“I have not yet decided to enact a rule yet,” Kirkwood said. “If it is just one kid or two kids, I will work it out with them, I am flexible. I think it’s going to come down to each individual sport saying something. I think the NIAA will come in and say that the in- season sport takes precedence.”

Last year, when the Assistant Director of the NIAA Donnie Nelson was asked about limiting hours kids played in club, he said there was not much the NIAA could do. He was talking about regulations that would seek limiting the amount of time a student athlete played a club sport. He feels there is no way the NIAA could monitor hours.

Head wrestling coach Craig Rieger came out in support of Kirkwood and Brockman. Rieger is also an assistant track coach.

He says he supports athletes who want to participate in club. He strongly supports club sports to the point where it doesn’t interfere with high school sports. As soon as it interferes, he draws the line.

“If there are clubs out, I think that is great, but it is extra. I don’t have any problem doing both. If a coach thinks that club is better than a school, I just don’t understand that. You want to win state championships for your school and town for whatever reason. What is better than a varsity state championship for your school and your town? They say club is better, but I say anyone can do club.”

One other coach from the spring came out in support of the track coaches and that was Trojans softball coach Elias Armendariz. He also believes kids can enjoy club and play other sports, but not at the varsity level.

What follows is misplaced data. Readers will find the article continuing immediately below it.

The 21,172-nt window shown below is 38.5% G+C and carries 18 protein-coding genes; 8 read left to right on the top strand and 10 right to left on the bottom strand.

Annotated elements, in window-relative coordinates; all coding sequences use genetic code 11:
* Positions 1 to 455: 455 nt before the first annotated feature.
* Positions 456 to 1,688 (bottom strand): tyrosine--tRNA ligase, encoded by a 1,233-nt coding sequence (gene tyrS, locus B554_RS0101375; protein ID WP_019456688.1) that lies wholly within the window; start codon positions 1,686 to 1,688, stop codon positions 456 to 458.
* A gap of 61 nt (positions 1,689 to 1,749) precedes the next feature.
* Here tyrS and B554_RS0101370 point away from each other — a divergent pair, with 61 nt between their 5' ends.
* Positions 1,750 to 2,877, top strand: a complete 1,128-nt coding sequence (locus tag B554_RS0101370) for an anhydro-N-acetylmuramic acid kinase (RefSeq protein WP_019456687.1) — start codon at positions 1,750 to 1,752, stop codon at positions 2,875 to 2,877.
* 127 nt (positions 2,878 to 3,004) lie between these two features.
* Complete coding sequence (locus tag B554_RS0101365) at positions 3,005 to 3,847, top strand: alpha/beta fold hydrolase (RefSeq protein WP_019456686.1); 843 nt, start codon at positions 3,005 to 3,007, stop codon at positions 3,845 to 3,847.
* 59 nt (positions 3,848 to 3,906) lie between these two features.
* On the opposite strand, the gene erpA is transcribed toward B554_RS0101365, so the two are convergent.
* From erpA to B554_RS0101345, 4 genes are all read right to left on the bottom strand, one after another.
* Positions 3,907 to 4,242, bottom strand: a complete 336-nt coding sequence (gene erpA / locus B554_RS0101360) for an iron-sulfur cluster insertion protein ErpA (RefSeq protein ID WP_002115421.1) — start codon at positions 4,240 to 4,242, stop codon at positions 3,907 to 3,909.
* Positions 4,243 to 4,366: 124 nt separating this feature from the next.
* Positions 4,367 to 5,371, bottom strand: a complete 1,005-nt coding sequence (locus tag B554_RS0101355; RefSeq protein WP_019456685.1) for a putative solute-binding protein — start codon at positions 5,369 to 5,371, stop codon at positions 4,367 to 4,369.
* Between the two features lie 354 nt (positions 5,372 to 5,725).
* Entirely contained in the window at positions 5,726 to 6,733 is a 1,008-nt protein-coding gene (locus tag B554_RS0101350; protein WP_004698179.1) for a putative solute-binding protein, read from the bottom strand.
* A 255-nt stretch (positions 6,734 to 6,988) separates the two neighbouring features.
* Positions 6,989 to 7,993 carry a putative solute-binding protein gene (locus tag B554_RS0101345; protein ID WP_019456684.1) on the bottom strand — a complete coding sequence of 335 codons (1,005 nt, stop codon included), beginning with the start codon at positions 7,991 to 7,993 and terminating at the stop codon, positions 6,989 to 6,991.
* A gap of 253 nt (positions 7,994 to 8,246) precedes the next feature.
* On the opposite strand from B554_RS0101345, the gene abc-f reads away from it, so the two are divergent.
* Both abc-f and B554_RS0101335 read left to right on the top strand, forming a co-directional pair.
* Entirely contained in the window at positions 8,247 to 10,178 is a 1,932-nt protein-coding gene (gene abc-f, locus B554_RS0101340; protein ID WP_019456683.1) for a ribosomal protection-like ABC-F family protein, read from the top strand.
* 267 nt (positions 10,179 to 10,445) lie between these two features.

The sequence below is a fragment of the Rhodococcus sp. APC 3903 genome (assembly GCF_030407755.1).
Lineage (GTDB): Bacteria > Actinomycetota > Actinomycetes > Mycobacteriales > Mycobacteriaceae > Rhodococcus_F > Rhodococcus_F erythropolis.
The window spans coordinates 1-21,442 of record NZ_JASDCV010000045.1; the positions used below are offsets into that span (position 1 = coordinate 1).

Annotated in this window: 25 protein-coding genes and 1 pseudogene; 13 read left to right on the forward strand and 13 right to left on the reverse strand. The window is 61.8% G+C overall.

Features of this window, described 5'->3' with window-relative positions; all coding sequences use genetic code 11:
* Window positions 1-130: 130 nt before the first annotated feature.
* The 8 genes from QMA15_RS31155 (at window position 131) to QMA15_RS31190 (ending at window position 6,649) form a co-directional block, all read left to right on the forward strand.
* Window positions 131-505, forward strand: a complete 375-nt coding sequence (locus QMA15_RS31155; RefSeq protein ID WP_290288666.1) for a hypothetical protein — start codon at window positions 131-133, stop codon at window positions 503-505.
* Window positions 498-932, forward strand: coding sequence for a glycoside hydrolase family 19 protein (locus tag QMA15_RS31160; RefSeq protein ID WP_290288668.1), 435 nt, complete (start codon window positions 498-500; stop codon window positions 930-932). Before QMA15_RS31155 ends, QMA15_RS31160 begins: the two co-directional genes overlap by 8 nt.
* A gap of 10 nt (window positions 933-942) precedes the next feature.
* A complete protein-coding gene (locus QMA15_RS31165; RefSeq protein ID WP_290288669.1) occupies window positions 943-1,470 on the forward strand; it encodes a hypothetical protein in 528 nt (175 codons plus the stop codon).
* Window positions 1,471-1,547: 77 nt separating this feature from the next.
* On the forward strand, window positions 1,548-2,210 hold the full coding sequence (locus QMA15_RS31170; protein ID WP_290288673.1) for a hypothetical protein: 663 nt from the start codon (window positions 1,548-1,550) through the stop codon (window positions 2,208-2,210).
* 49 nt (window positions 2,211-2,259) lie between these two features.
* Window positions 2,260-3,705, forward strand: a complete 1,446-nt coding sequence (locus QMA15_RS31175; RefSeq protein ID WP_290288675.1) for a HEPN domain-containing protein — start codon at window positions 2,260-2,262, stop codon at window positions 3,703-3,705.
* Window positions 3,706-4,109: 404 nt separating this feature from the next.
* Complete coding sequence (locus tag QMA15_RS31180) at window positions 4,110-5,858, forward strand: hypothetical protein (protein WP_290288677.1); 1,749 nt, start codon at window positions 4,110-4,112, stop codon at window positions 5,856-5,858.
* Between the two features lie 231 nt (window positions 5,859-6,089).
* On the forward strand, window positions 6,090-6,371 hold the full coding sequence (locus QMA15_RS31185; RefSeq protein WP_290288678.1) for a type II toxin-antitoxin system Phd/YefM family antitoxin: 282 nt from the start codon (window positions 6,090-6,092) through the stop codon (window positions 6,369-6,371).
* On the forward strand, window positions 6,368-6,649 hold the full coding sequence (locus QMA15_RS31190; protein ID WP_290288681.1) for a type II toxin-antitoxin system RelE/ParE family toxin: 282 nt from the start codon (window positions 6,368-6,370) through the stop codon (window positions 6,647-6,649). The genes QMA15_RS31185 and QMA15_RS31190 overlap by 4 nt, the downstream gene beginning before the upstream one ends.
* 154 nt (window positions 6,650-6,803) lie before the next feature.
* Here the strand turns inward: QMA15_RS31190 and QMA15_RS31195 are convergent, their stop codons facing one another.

“I really have no problem if they are junior varsity, but if they make a commitment to play varsity it’s not just about them,” he said.

Armendariz explained other girls on the varsity team will depend on those girls being there. He said girls in a club sport at the varsity level have to make a choice.

“I had a girl that had to leave during a softball tournament to attend a soccer game last season. Last year it worked out,” the coach said.

Armendariz said as this girl becomes more skilled in softball it might not work out next season.

The softball coach said there was a meeting on club sports last spring with Brockman and he believes rules are coming down.

“We need three-sport athletes at this high school. You have all winter and all fall to play other sports,” he said.

Larmouth said the track coach had complained to him. She believes Brockman will leave it up to the individual coaches.

“Schneider, the former head track coach did not care,” she said. “He said he would just rather have the girls when they showed up. Schneider knew if push came to shove the girls would choose soccer. Is that what the track coach wants? I am not saying that is what the girls would say. I am just saying you don’t want to put the girls in that position.”

One of the girls missing meets last year was Sydney Sladek, the state champion in the 800-meter in Division 1-A. She loves club soccer and soccer in general and she will not give it up.

“I would choose soccer over track if it came down to it. Soccer is the love of my life,” she said.

Sydney said last year she missed mostly invitationals that she felt didn’t hurt the team.

Next year, whether or not Sladek and her other club teammates don track uniforms depends on if a compromise can be made.